Through the rest of this year, the Department of the Army Inspector General will tour nearly 40 installations as part of a special inspection of the service’s programs and efforts meant to help new soldiers arrive and adjust to their first duty stations, Army officials confirmed.
The “New Soldier Experience” special inspection has been ongoing since March, said Lt. Col. Randee Farrell, who is Army Secretary Christine Wormuth’s public affairs advisor. Wormuth signed off last year on the “all-encompassing” inspection “of the Army’s process to integrate new Soldiers into our ranks” after the IG recommended it, she added.
“Secretary Wormuth will review the final inspection report to find ways to improve how the Army trains, mentors, and integrates new Soldiers into effective and cohesive teams,” said Farrell in an emailed statement.
The service’s senior leaders have been discussing the need to better integrate new soldiers into their first units as part of their People First and This is My Squad initiatives. Sergeant Major of the Army Michael Grinston announced last year that the Army will establish permanent reception companies at major duty stations beginning in October, with a goal of easing PCS transitions for both new and experienced soldiers alike.
Grinston has repeatedly emphasized that more units need to adequately implement the service’s “sponsorship” program, where gaining units are supposed to assign mentors to new troops to help them through their move and integration into their new unit.
What the ‘special inspection’ entails
Special inspections are IG investigations that aim to identify the causes of systemic issues, according to the Army’s IG regulations. They are not intended to measure compliance with existing practices and standards but rather to evaluate the standards themselves.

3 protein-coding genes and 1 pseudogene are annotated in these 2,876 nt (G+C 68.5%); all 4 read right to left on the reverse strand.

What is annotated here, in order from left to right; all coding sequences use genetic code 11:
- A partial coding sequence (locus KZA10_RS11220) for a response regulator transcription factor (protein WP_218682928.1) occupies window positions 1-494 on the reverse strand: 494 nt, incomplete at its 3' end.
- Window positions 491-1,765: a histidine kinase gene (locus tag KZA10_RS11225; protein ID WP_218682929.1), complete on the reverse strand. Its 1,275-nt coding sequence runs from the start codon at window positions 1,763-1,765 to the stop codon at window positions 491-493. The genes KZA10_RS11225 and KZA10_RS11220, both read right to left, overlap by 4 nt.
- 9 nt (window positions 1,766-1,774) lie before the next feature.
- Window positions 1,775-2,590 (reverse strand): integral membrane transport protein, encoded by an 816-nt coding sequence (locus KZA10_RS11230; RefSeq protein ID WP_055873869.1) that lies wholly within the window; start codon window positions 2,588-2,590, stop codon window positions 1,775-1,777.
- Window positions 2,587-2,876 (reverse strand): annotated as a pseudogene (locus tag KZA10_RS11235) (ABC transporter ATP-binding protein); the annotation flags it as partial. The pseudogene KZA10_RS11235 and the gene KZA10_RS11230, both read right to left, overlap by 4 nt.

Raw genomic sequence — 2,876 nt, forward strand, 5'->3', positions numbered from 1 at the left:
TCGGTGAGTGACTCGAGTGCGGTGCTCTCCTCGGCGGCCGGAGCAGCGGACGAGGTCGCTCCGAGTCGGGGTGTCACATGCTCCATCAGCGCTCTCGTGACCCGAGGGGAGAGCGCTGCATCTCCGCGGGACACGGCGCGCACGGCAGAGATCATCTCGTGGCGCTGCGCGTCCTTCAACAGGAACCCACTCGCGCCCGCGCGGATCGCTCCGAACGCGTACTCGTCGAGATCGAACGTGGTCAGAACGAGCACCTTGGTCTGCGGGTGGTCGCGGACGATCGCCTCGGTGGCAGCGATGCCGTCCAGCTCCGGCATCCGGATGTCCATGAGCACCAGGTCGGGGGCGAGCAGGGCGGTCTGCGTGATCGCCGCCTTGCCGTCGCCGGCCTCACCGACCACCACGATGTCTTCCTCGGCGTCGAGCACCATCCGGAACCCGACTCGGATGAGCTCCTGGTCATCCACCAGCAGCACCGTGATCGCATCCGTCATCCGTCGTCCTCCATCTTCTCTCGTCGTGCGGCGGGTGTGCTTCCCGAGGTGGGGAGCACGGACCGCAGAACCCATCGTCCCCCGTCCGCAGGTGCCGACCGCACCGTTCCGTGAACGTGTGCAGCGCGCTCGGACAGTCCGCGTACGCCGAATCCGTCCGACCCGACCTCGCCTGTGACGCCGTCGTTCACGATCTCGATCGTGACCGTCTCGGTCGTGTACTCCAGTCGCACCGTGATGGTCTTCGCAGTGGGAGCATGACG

According to flyers published ahead of a May visit to Fort Hood, Texas, the IG officials explained that they “intend to examine the new soldier’s experience from initial entry training through their arrival at their initial duty assignment.”
The inspection will include interview, surveys and focus groups across 38 installations, said Farrell. The flyer also noted that some installations will have town hall events. When inspectors visited Hood, they had a town hall for all first-term soldiers in the rank of specialist and below.
IG officials also published a link to two anonymous surveys: one for new soldiers and their family members, and one for company grade leaders who ultimately drive the experience of most of the service’s new soldiers.
The survey for the junior troops asks them to offer their thoughts on everything from their initial training experience, to sponsorship and in-processing at their first assignment, to whether their first-line leadership and access to benefits was conducive to their development as soldiers.
According to the flyer, IG officials are also trying to identify the best practices that individual posts implement, so that they can be shared across the force.
Davis Winkie is a senior reporter covering the Army. He focuses on investigations, personnel concerns and military justice. Davis, also a Guard veteran, was a finalist in the 2023 Livingston Awards for his work with The Texas Tribune investigating the National Guard's border missions. He studied history at Vanderbilt and UNC-Chapel Hill.